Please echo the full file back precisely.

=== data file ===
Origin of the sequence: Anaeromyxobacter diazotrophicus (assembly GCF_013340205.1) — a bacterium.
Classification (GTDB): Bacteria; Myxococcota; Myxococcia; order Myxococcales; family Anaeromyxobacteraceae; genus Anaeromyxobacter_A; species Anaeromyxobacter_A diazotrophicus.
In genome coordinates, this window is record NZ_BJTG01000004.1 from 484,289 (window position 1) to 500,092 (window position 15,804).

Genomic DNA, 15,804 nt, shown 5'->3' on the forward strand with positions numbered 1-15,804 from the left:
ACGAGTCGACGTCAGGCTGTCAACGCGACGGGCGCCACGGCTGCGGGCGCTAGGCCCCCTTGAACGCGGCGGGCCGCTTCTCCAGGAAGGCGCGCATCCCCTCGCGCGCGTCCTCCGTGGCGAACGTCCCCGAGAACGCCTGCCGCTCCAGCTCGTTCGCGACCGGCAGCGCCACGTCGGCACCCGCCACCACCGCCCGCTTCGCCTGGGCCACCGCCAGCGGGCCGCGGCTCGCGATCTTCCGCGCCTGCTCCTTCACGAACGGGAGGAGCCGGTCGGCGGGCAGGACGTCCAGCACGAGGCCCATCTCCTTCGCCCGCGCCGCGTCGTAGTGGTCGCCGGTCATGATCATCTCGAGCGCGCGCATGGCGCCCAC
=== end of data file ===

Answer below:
Origin of the sequence: Anaeromyxobacter diazotrophicus (assembly GCF_013340205.1) — a bacterium.
Classification (GTDB): Bacteria; Myxococcota; Myxococcia; order Myxococcales; family Anaeromyxobacteraceae; genus Anaeromyxobacter_A; species Anaeromyxobacter_A diazotrophicus.
In genome coordinates, this window is record NZ_BJTG01000004.1 from 484,289 (window position 1) to 500,092 (window position 15,804).

Genomic DNA, 15,804 nt, shown 5'->3' on the forward strand with positions numbered 1-15,804 from the left:
ACGAGTCGACGTCAGGCTGTCAACGCGACGGGCGCCACGGCTGCGGGCGCTAGGCCCCCTTGAACGCGGCGGGCCGCTTCTCCAGGAAGGCGCGCATCCCCTCGCGCGCGTCCTCCGTGGCGAACGTCCCCGAGAACGCCTGCCGCTCCAGCTCGTTCGCGACCGGCAGCGCCACGTCGGCACCCGCCACCACCGCCCGCTTCGCCTGGGCCACCGCCAGCGGGCCGCGGCTCGCGATCTTCCGCGCCTGCTCCTTCACGAACGGGAGGAGCCGGTCGGCGGGCAGGACGTCCAGCACGAGGCCCATCTCCTTCGCCCGCGCCGCGTCGTAGTGGTCGCCGGTCATGATCATCTCGAGCGCGCGCATGGCGCCCAC